Hazel Collins Interior Design
  • abigail simpson white ceramic collectionabigail simpson white ceramic collection
  • Group 1Group 1
  • white and platinum vesselswhite and platinum vessels
  • group1group1
  • silverbobblesilverbobble
  • whitecrunchvesselwhitecrunchvessel
  • whitescrunchwhitescrunch
  • silver2silver2
  • cocooncocoon
  • silverfromtopsilverfromtop
  • silverdetailsilverdetail
  • blackscrunchheartblackscrunchheart
  • blackvesselblackvessel
  • plathourglassdetailplathourglassdetail
  • detailwhiteicicledetailwhiteicicle
  • detail2whiteicicledetail2whiteicicle
  • egyptianegyptian
  • detailbluewithwhitebobbledetailbluewithwhitebobble
  • platandwhitehourglassvesselplatandwhitehourglassvessel
  • silvernuggetsilvernugget
  • whiteheartbobblewhiteheartbobble
  • platandwhitehourglassplatandwhitehourglass
  • silver3silver3
  • black petalblack petal
  • black petal orbblack petal orb
  • collection as 02collection as 02
  • Gold VessalGold Vessal
  • nocturnal columbnocturnal columb
  • mistic fontmistic font
  • Kniker SprintKniker Sprint
  • odalisqueodalisque
  • platinum cylinderplatinum cylinder
  • Platinum Spike BowlPlatinum Spike Bowl
  • Silver SeraphSilver Seraph
  • White petal bowlWhite petal bowl
  • white petel cylinderwhite petel cylinder
  • white pilgrimwhite pilgrim
  • Abigail simpsonAbigail simpson

Hazel Collins Design, Hampstead, London, UK - +44(0) 7930337717 - info@hazelcollins.com - Terms & Conditions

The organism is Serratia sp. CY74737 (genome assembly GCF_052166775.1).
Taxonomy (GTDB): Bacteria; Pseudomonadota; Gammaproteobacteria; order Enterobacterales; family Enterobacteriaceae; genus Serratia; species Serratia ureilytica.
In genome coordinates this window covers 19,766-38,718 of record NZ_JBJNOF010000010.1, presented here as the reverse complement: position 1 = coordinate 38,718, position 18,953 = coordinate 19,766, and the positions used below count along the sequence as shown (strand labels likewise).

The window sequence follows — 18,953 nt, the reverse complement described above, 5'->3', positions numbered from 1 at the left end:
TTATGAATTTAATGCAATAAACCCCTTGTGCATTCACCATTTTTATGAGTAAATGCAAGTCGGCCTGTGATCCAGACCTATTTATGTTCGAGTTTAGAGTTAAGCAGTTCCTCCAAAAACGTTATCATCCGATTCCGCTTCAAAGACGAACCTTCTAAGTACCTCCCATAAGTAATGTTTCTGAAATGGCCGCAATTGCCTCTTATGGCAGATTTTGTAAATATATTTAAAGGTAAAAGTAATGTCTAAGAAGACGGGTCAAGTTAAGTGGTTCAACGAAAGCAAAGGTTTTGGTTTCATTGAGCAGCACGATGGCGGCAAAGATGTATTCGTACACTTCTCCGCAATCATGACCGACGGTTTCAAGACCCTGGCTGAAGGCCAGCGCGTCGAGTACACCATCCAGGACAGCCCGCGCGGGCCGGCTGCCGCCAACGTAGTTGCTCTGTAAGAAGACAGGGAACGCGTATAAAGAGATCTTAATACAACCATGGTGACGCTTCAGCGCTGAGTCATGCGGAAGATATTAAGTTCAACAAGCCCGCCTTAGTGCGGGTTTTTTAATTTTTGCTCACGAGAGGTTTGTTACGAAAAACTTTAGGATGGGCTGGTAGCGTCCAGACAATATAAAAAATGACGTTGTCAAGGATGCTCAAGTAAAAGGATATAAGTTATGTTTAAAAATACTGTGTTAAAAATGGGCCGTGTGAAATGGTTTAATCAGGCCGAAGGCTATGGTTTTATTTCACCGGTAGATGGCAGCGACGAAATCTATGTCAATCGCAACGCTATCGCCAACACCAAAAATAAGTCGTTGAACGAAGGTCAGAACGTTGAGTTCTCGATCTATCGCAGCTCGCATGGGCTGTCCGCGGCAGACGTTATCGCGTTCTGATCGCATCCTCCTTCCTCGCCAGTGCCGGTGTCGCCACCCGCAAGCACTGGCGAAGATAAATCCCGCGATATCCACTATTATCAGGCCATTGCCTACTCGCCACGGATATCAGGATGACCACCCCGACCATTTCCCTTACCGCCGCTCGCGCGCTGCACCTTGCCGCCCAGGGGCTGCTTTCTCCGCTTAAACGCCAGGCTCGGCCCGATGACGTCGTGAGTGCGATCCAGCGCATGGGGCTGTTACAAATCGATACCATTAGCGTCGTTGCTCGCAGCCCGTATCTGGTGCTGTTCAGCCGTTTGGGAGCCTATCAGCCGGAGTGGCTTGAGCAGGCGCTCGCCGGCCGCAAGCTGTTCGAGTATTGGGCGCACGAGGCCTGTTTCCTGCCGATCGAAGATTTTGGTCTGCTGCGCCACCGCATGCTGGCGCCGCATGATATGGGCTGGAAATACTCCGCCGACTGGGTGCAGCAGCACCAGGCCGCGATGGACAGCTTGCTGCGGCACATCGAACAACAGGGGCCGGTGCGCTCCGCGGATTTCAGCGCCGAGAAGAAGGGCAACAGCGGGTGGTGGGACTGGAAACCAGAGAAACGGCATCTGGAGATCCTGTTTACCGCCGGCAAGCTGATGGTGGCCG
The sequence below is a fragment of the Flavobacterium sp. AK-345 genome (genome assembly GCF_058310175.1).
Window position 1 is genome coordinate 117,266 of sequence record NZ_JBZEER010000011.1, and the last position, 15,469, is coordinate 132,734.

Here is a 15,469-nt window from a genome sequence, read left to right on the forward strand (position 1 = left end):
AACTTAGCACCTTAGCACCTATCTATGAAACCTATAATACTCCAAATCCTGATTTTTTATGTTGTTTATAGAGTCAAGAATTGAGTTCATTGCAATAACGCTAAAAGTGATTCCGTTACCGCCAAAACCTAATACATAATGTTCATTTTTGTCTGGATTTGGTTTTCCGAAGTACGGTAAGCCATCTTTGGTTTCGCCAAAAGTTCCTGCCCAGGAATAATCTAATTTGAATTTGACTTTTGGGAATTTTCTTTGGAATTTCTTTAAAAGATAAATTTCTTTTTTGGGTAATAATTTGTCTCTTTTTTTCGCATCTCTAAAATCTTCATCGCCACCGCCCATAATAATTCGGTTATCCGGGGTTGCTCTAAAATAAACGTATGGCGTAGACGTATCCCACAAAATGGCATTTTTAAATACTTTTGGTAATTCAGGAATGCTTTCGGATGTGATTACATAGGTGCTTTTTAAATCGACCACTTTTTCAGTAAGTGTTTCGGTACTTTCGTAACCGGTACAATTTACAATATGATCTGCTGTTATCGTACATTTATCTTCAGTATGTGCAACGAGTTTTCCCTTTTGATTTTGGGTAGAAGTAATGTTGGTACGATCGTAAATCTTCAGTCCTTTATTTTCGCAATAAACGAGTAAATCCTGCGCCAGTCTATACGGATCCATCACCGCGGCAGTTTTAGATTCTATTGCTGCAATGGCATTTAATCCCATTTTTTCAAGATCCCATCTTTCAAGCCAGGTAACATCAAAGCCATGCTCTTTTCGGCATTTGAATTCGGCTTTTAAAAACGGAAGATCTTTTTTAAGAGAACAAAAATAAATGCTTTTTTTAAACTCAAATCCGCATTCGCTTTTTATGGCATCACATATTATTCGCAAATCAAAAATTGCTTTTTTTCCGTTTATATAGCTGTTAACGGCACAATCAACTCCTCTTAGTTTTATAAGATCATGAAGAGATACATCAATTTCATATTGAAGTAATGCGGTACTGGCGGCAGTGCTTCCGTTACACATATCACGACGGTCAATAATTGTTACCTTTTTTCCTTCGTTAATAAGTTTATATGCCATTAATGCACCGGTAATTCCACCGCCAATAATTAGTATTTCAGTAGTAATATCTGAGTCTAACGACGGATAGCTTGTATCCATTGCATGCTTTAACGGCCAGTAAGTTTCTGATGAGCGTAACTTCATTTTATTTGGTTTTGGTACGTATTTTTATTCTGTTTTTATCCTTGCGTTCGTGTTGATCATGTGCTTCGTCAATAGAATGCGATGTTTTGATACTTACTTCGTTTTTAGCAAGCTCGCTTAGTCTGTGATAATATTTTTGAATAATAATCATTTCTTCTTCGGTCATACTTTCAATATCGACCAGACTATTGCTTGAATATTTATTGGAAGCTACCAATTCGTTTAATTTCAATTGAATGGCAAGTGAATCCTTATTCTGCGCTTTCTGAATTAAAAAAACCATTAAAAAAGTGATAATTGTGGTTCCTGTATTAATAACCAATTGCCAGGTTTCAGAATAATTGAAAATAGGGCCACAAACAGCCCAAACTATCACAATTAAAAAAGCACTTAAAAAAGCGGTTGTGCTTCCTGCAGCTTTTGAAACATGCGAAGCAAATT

Abigail Simpson was born in London and originally trained as an actor before going on to study ceramics. Her work has been exhibited extensively. Simpson's large ceramic vessels and 'Bobble pots', which have become her trade mark, are painstakingly constructed by hand from stoneware clay using giant coils. The pieces are then fired in her purpose built kiln to 1280 degrees centigrade.

Each piece is unique and has a character of its own. The only constant is the extraordinary scale - the vessels are can be up to 7 feet in height. Her aim is to break free from the limitations and expectations of 'pottery', drawing her inspiration primarily from architecture, art and fashion. Her vessels can be described as both voluptuous and glamorous and her training as an actress might be deduced from the sheer theatricality of these large vessels. Abigail Simpson's work has been featured in most of the major interior and fashion magazines as well as being catalogued by Christies in two 'Contemporary and Post-War British Art' auctions. Buyers include Annie Lennox and Donna Karan.

Abigail Simpson